Anything that works out exactly in base 2 also works out exactly in base 10, but not vice versa. I'd call that "more accurate", but YMMV.

## Re:Stop with the educational articles (Score:3, Insightful)

Knowing how to do things correctly - like proper floating point math - is one of the ways to separate the true CS professional from the wannabe new graduates.

True, except that HR people and hiring managers neither know nor care about doing things correctly, they just want cheap and fast. Just make sure you have all the right TLAs on your resume, you'll get a job. You can put "IEEE 754 expert" down though. They won't recognized the reference so maybe they'll be impressed by it.

## Re:If you want accuracy... (Score:3, Insightful)

You completely missed my point.

I'm not comparing BCD to floating point, I'm comparing BCD with other ways of encoding decimal numbers in a computer

## Re:Simple, effective and useful (Score:4, Insightful)

I don't think you are correct about two numbers not being "nearly equal" when they are both close to zero, but with opposite signs. The function returns "true" in this case, no? Are you suggesting this is undesirable? I could see for some use cases that property might be undesirable, but if that's what you meant it wasn't clear. Certainly that property is desirable for some applications.IMO this sort of thing is a good reason NOT to write a nearlyequals(a,b) function. That will just lull you into a false sense of security that the same rules are appropriate in every case.

You need to consider each case on it's own merits to decide what is meant by "nearly equals" in context.

In some cases that may be best defined in terms of absolute error, in some cases that may be best defined in terms of error relative to the value and in yet other cases it may be best defined in terms of the error relative to the current precision which is related to the value for larger numbers but becomes fixed for smaller (subnormal) numbers.

## Re:If you want accuracy... (Score:4, Insightful)

If you want accuracy, BCD is still a failure. It only does base 10 instead of base 2. A truly accurate math system would use 2 integers, one for numerator and one for denominator and thus get all rational numbers. If you need irrationals you get even more complicated. But don't pretend BCD is accurate, it fails miserably on common math problems like 1/3.

## Re:Analog Computers (Score:4, Insightful)

Well, it would depend on what you're doing the calculations for, and how you're doing them.

Say it used diesel fired engines, and you were instructed to calculate the fuel consumption per engine revolution, and then apply that to a trip. I don't know the specifics on an aircraft carrier, so I'll just make up some numbers.

At full speed, the ship travels at 12 nautical miles per hour (knots). The engines spin at 300rpm. It burns 1275 gallons of fuel per hour.

That's 18,000 engine revolutions per hour, or 0.0708334 gallons per revolution.

1,000 miles at 12 knots = 84.3333334 hours.

If you are to travel 1,000 nautical miles, 18,000 * 83.3333334 = 1,500,000.0012 revolutino. At 0.0707334 gallons per revolution, that would be 106,100.100085 gallons.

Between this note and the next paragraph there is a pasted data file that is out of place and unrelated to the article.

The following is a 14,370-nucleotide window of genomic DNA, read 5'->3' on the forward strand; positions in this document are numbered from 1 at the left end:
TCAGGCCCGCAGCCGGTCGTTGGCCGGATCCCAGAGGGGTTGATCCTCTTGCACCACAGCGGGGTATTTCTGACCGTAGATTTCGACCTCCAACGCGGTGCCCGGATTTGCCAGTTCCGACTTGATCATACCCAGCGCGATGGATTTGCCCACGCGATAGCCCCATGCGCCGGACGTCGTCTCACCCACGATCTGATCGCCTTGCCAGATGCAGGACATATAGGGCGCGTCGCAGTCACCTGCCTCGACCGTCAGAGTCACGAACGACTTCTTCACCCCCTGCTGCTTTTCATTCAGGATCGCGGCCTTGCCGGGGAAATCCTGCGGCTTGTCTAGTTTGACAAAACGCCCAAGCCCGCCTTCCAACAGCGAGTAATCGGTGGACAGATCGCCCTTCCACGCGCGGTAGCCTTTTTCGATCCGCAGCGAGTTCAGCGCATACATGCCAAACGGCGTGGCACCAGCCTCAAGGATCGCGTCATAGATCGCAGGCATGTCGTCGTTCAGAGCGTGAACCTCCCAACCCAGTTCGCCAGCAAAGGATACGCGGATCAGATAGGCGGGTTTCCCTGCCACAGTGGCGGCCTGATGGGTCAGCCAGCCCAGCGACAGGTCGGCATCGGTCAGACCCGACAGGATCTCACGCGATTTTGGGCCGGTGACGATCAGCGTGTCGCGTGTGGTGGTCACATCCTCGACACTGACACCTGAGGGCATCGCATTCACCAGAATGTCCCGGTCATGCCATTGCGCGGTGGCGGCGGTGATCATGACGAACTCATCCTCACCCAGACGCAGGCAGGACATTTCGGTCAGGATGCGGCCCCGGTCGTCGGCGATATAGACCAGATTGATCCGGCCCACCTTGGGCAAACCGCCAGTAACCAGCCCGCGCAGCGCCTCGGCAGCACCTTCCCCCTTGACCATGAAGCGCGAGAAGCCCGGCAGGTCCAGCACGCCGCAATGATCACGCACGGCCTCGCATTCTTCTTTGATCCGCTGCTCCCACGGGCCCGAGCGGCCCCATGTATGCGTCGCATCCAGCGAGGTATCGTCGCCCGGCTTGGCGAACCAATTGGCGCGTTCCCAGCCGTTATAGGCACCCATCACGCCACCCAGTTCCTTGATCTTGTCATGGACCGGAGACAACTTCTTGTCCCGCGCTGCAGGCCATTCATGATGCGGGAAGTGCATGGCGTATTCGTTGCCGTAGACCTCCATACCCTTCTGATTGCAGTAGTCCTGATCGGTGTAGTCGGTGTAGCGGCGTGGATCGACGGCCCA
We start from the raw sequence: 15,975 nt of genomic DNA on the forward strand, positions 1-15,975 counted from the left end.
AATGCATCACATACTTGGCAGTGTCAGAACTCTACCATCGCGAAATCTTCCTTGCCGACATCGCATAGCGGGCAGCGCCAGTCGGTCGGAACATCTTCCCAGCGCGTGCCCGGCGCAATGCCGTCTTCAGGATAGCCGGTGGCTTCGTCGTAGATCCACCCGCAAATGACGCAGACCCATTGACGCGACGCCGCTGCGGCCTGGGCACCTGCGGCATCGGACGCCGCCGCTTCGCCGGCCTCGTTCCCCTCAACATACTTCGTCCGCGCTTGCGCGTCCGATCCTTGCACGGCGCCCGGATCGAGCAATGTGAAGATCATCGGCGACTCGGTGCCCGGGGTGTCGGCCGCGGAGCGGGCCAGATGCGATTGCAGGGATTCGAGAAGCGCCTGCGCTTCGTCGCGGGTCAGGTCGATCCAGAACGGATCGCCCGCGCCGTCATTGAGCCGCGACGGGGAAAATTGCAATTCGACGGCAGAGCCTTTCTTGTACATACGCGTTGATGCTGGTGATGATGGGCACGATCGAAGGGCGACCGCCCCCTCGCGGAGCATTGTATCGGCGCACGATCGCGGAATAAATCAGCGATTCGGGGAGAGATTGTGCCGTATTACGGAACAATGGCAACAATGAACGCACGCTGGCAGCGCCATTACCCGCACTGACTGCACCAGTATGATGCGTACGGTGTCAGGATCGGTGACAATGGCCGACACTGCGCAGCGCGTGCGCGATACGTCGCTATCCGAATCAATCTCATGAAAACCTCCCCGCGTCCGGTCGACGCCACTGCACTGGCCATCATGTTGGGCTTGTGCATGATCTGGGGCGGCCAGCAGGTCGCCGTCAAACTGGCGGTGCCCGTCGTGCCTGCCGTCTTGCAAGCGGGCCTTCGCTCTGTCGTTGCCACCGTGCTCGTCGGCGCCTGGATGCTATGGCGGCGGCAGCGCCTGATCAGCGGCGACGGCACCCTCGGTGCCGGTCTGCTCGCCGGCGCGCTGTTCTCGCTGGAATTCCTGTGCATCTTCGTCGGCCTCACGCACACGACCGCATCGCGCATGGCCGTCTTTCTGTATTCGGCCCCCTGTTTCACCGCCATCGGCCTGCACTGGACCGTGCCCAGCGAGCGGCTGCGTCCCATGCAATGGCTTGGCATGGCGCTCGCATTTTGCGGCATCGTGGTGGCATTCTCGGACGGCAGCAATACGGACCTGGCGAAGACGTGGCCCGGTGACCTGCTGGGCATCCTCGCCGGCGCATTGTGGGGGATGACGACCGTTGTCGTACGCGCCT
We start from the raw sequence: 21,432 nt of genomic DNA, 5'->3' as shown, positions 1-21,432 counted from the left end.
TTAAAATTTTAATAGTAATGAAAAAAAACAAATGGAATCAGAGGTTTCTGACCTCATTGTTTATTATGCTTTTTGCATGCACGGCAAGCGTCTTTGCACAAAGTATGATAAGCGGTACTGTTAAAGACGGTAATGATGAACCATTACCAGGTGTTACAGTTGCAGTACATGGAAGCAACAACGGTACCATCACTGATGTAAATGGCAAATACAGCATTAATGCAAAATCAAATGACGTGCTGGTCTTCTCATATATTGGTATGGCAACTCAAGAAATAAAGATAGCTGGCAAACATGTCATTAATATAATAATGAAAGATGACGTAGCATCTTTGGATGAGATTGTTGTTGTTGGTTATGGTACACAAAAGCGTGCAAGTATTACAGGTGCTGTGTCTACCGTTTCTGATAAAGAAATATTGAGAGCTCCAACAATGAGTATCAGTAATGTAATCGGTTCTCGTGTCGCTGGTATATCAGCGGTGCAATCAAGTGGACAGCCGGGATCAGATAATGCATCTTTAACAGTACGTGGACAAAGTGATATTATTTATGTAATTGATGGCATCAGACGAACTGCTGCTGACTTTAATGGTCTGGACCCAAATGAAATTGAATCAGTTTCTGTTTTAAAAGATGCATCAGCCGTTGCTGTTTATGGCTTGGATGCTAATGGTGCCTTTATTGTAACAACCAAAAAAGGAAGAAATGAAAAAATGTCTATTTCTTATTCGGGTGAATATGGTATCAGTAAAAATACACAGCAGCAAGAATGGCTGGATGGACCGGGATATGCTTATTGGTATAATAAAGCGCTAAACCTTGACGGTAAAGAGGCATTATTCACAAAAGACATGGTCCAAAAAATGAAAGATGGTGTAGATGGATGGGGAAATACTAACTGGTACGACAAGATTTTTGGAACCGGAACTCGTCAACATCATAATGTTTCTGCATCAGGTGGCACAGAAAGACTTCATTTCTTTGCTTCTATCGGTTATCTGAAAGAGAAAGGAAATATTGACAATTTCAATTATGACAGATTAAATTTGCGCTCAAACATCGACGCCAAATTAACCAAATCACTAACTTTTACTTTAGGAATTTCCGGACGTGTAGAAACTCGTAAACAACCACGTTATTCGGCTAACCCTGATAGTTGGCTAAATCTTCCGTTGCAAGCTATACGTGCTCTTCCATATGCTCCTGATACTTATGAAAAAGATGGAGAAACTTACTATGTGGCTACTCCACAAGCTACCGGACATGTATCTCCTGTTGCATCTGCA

But knowing that it burns 1,275 gallons per hour at 12 knots, and you will be traveling for 83.3333334 hours, you will require 106,250.000085 gallons. Using the measure of gallons per revolution to try to come up with a very precise number to work with, you've actually fallen short by 150 gallons for the trip. I can imagine a slight embarrassment by having your aircraft carrier run out of fuel just 7 minutes from its destination.

Using 7 decimal points of precision, when it's multiplied so many times, it can easily cause errors.

I'd be pretty sure they aren't counting gallons per revolution, I only used that as an example of where errors could happen. If you're considering the full length of the ship, 0.1 inches is more than enough to believe you have a good number. :) I believe due to expansion of the metals, the total length of the ship may change more than that depending on if it's a hot or cold day. :)

## Re:Analog Computers (Score:3, Insightful)

Sure, you can make it a problem, but it isn't particularly insidious.

And the part where I say "The bigger issue is how the errors combine when doing calculations" is a pretty compact version of what you said.

## Re:#1 Floating Point Rule (Score:3, Insightful)

There are some decent points there, but a lot of them aren't really related to IEEE 754 compatibility. For example, bullet point #5 on their first-page list of five "gratuitous mistakes" is that Java doesn't support operator overloading. But by that standard, C sucks too, and yet is somehow used in lots of floating-point libraries.

## Re:Amazing how few programmers use real maths. (Score:3, Insightful)

It is safe to compare to any small integer, not just zero, as long as you are checking if the the value came from an assignment. It is also safe to use small negative powers of two.

One big problem I have is with programmers who religiously add these epsilon functions and screw up algorithms. In my experience, about 99% of the == statements with floating point are explicitly testing "did the assignment to the same value earlier get executed?" Comparing the bit patterns is exactly what is wanted, stop messing it up!

## Re:.9999999984 Post (Score:3, Insightful)

Bullshit.

1. The web was very much alive when the FDIV bug was discovered.

2. I seriously doubt you as a teenager spent 2 weeks finding this bug, this guy (who happens to be the one who found it) spent some weeks digging through everything to prove it was the FPU that bit him:

http://www.trnicely.net/pentbug/pentbug.html [trnicely.net]

Oh, and even when the "computer is wrong" it's still a human error.